BUNKER HILL – Grissom Air Reserve Base isn’t as loud as it used to be, according to a new report.
An air-installation study recently completed by Air Force officials found the overall noise impact of the base has decreased by 20 percent over the last two decades.
Base command chief Col. Doug Schwartz said Grissom isn’t as noisy because the number of flight operations has significantly declined since it was realigned as a reserve base in 1994.
He said quieter engines in the base’s KC-135R Stratotankers also contributed to the noise reduction.
The drop in noise pollution occurred despite the fact that civilian air traffic has picked up since Grissom became a joint-use facility with businesses like Montgomery Aviation and Dean Baldwin Painting, which use its runway and taxiways for their operations.
The Air Force conducted the first noise study at Grissom in 1978 to analyze the effects of aircraft noise, accident potential and land-use compatibility at the base.
That study was conducted again in 1995, just after Grissom realigned as a reserve base.
The new report recommends new planning and zoning guidelines for nearby communities to ensure future compatibility with the base’s operations.
Col. Schwartz said he hopes local officials will use the study as a tool to determine what type of development is appropriate around Grissom.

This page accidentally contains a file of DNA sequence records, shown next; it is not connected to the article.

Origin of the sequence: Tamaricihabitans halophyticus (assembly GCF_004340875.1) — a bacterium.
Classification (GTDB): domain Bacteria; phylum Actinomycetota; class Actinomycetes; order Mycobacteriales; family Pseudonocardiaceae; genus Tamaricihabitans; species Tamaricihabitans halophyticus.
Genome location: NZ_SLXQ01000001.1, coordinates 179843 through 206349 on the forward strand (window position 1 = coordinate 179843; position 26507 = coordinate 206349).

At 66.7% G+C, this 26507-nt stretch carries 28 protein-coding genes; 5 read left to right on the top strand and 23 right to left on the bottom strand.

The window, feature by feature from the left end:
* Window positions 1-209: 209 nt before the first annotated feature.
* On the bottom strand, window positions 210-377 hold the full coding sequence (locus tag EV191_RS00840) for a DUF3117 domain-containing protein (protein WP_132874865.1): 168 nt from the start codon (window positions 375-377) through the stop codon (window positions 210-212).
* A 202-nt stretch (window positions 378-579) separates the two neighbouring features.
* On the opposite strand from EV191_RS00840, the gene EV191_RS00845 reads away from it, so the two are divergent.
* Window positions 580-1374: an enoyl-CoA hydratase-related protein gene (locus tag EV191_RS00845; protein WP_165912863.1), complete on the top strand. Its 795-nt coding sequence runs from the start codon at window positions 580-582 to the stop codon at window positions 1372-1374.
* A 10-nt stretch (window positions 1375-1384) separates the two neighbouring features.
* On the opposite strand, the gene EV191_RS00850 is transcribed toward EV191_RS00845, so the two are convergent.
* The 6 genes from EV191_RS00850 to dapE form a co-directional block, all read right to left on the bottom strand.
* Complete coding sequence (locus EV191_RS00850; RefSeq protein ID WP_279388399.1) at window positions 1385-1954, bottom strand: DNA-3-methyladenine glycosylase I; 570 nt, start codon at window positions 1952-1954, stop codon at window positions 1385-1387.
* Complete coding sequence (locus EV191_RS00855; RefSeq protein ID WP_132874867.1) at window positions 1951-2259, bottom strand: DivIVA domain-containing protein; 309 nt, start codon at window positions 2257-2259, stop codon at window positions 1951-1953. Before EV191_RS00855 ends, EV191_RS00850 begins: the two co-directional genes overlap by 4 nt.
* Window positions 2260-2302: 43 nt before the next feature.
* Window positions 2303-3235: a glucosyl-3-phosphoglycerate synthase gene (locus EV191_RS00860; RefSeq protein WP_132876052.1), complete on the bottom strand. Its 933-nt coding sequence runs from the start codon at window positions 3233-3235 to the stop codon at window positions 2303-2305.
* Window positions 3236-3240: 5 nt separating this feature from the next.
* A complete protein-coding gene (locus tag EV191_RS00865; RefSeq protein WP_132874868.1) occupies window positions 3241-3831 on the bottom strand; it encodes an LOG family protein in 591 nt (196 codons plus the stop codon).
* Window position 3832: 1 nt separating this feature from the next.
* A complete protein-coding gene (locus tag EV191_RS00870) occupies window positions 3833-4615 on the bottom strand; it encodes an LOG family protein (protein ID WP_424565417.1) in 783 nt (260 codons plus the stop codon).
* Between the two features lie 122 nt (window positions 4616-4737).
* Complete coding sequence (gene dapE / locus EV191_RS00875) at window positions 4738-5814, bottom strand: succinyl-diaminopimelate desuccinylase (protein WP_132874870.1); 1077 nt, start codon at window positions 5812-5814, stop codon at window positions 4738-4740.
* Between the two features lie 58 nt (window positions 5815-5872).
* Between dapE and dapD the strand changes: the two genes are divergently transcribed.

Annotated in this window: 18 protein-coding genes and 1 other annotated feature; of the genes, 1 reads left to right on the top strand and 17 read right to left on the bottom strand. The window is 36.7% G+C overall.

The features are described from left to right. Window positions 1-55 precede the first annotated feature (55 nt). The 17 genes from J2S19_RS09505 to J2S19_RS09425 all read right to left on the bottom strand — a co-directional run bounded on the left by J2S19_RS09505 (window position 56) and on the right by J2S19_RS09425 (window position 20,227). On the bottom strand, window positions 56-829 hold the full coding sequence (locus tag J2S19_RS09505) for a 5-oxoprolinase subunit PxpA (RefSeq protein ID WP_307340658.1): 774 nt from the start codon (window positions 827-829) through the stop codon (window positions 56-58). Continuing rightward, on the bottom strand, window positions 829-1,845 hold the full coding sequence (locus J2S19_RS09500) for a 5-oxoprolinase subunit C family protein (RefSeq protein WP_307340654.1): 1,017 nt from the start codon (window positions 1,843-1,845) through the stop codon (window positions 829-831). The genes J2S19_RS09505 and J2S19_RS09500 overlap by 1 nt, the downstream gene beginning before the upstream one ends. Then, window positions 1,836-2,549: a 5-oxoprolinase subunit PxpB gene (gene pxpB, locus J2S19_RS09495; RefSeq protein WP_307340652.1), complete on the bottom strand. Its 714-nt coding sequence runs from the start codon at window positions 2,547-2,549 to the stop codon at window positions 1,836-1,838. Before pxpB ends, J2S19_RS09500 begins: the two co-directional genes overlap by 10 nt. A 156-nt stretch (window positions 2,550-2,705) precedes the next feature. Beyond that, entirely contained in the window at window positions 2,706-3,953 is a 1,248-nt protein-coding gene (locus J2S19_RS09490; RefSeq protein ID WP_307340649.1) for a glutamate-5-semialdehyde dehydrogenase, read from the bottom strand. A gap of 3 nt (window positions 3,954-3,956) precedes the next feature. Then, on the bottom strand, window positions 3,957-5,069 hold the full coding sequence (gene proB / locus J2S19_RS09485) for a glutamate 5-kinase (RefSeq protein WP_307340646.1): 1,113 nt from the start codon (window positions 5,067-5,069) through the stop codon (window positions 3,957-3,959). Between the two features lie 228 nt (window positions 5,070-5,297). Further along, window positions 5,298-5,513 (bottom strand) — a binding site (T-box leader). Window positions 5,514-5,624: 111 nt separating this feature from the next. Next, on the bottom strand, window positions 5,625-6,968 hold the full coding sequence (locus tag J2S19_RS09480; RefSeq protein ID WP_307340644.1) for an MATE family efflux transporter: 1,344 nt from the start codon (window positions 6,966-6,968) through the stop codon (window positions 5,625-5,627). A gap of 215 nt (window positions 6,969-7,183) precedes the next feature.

“We all know this area will be developed,” he said. “What will it look like in 15 or 20 years? There’s a lot of exciting things happening, but without these kinds of studies to do proper development, we could get in each other’s way. We all just want to be good neighbors.”
Jim Tidd, executive director of the Miami County Economic Development Authority, said although a reduction in noise pollution means some areas around the base may be more compatible for residential development, the county must remain cautious about allowing construction too close to Grissom.
“Even though there’s been a reduction, we continually need to coordinate with the base and people looking to develop around it to make sure we don’t do anything to jeopardize our aviation potential,” he said.
Tidd said the county will incorporate the findings of the study into its new comprehensive plan, which is set to be finished by the end of the year.